3. It looks like their depth map is riddled with errors. In the female's head, the nose should have been the reddest part of her face, but it is not. The farthest male's forehead has a large spot that is more red than the female. RM's nose should have been the reddest part of the whole image, but it is not. And the list goes on and on... All of these are probably due to false matches that should have been flagged. Even so, there shouldn't have been so many false matches. I suspect it is primarily due to them using a very small match window and not all 16 sensors.

    1,2, and 3 all indicate that they're trying to cut corners. I suspect it's to reduce computational cost. Regularization (e.g. belief propagation via MRF) is iterative and can be quite expensive (1). Using a large match window proportionally increases the correspondence search time (2), and using all 16 sensors to establish correspondence also is computationally demanding (2+3). Detecting false matches requires more computing time (3).

    For these reasons, their results are disappointing. Given all the investor $, I would think that there may be a trick up their sleeves that they haven't revealed. If I were them, I'd keep my mouth shut until there is something reasonable to show. Marketing is not necessary until you actually have a product to sell....

    I think the idea is good. People have been studying stereopsis since the 1800s (Wheatstone in 1838), and it's about time some interesting application comes out of it for consumer devices. Unfortunately, it looks like these guys have all the relevant hardware, but their algorithms missed even the simplest issues that have been studied for decades.

  9. the first thing I see is the x-axis must have some unit. In US we normally will take it Inch/Feet? Is it mm/cm/meter/Km :D

    1. These slides are obviously very poorly done. I can spend hours picking at problems with it. With respect to the unit, given that all the units so far are in metrics, it is likely that the x-axis for that plot is in meters. cm or km would be ridiculous. I assume he announced it in the talk.

      However, the more interesting point is that the plot is probably wrong, and the rest of the data is probably either made up or done incorrectly.

      Consider this, depth error as a function of depth is:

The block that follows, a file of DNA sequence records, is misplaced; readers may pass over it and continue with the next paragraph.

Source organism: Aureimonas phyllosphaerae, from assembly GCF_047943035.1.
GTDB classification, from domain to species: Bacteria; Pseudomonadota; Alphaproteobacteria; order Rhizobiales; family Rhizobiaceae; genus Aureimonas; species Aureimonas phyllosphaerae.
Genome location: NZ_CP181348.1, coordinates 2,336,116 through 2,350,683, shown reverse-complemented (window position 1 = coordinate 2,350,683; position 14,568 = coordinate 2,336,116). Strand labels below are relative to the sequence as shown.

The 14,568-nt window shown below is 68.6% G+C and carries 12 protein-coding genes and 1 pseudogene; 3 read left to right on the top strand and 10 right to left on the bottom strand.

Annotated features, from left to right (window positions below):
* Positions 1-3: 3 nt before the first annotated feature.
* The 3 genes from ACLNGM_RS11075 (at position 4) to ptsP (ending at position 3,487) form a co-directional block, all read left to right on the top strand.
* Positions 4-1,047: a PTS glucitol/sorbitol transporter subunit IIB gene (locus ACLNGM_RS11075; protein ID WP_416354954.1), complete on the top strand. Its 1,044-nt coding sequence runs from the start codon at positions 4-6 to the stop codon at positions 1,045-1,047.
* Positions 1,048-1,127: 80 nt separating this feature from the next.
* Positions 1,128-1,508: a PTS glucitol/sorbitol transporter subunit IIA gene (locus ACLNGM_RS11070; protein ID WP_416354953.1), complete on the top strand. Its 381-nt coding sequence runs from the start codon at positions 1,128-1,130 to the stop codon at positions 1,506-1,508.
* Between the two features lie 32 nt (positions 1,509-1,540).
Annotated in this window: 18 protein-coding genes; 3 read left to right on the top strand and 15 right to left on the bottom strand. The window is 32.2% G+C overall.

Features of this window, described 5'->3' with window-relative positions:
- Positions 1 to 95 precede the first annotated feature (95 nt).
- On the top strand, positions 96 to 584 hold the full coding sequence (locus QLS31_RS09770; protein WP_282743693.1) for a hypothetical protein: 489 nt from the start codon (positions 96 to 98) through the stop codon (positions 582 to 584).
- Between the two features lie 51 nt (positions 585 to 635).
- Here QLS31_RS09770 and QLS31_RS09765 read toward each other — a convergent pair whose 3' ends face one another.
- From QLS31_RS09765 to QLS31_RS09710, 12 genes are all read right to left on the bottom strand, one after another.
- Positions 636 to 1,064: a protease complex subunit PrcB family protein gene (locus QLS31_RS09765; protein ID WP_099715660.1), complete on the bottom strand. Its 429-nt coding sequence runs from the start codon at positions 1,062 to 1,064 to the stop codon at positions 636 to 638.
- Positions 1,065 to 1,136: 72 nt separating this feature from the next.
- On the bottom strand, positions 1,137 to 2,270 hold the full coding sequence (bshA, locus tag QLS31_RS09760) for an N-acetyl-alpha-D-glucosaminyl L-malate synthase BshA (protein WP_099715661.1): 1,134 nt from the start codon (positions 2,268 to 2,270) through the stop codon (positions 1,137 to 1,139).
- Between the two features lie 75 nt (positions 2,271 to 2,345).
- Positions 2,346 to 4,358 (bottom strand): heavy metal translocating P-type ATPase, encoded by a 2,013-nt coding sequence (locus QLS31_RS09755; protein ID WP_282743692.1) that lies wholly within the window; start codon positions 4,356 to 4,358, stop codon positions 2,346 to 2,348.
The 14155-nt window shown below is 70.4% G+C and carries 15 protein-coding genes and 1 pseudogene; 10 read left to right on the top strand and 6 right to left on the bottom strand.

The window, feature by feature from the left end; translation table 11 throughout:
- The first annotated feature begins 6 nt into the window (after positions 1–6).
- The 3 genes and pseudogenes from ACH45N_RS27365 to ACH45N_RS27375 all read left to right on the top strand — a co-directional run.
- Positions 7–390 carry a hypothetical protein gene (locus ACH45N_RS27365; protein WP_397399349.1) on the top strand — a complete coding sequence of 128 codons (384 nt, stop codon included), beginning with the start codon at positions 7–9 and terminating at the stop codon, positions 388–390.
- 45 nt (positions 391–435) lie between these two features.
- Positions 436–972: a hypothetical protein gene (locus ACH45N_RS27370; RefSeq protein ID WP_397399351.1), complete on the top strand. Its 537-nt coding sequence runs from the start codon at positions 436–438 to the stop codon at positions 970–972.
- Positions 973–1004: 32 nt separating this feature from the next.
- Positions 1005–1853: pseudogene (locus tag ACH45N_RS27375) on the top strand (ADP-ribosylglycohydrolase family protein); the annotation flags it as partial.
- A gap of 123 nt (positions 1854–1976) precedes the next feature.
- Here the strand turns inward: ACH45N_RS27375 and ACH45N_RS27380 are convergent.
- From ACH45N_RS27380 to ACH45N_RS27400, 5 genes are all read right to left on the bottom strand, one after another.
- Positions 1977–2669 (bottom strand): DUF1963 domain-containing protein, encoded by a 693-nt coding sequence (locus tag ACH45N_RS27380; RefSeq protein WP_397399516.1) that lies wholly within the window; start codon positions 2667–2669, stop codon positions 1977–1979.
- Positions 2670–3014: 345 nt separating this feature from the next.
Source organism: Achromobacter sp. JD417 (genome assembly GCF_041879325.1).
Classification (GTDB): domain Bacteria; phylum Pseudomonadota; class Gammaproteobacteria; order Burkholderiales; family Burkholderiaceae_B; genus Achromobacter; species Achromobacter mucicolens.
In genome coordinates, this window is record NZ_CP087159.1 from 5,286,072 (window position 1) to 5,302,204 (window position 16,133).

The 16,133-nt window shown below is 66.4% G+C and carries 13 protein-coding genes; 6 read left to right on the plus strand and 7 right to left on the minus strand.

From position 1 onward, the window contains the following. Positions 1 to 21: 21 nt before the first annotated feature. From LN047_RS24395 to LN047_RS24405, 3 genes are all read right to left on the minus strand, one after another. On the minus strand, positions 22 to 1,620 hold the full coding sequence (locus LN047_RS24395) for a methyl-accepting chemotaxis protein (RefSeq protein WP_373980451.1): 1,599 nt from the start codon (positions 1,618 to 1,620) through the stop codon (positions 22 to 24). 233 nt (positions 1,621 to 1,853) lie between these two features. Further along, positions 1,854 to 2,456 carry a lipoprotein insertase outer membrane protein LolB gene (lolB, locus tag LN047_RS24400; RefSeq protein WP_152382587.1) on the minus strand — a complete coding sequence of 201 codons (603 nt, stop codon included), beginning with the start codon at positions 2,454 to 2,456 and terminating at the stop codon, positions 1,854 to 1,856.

[disparity-error] * [depth]^2 / ([focal-length]*[baseline])

      [disparity-error] is error from the correspondence algorithm. [baseline] is probably equivalent to what is called pitch in the slide.

      In percent, it is:

      100 * [disparity-error] * [depth] / ([focal-length]*[baseline])

      where I've multiplied by 100 and divided by depth (to get percent). This shows that the depth error in percent is linear with respect to depth. The curves shown are quadratic. Why?

      The curves are probably not empirical because they're so smooth. What does this mean? If they are empirical, then there is something seriously wrong in their correspondence algorithm that introduces an error linear with respect to depth.

      That's not all. Here is the depth error in PrimeSense:

      Note that at 5m, PrimeSense error is about 1.5%. This is over an order of magnitude better than Pelican's solution. This makes sense because the projector and sensor are very far apart (probably over an order of magnitude farther than the separation of the farthest sensors in Pelican's array).

      Now back track to the backpack slides. If PrimeSense is over an order of magnitude better in depth resolution and PrimeSense can't separate backpack from person, how in the world can Pelican? Something is not making sense here.

      Next, let's look at the 3m case. At 3m, Pelican's error (based on the chart) is 20% or 600mm. With an error of 600mm, how can they get such good separation between backpack and person with such good SNR? That must be one big backpack! :p

      Next, look at the 1.5m. PrimeSense's error at 1.5m is < 1cm. So why isn't there a separation between backpack and person? Is it a really small backpack? I've actually done a similar test myself, and you can certainly resolve backpack from person using PrimeSense at 1.5m.

      What is likely happening is that they are using the sample program from OpenNI that outputs a depth image squeezed into 0...255 (in order to display). They then look at the pixel value at the backpack. This is clearly wrong.

      I prefer to think that they used a sub-cm (very small) backpack and super-m (very large) backpack to test the two cases. It's more entertaining.

      Now here's something to ponder: if the depth maps are riddled with errors, how do they get such good super resolved images?

      What is disturbing to me is that the team doesn't know what their value propositions are. In fact, what they should have emphasized to get an edge over PrimeSense is the fact that the spatial resolution of their depth map is substantially better where it matters (i.e. when the scene contains a substantial amount high spatial frequency energy). And there you go, please PayPal me consultation $. Thank you ;p

  10. Its sad how companies start nice. Get a marketing guy for CEO. Start selling non sense. Draw all customers away. Spend all money on nothing. Go bankrupt.

  11. Even if they tll truth. 1050lpih means 1.47 Mpix effective. From 12 Mpix that's bad.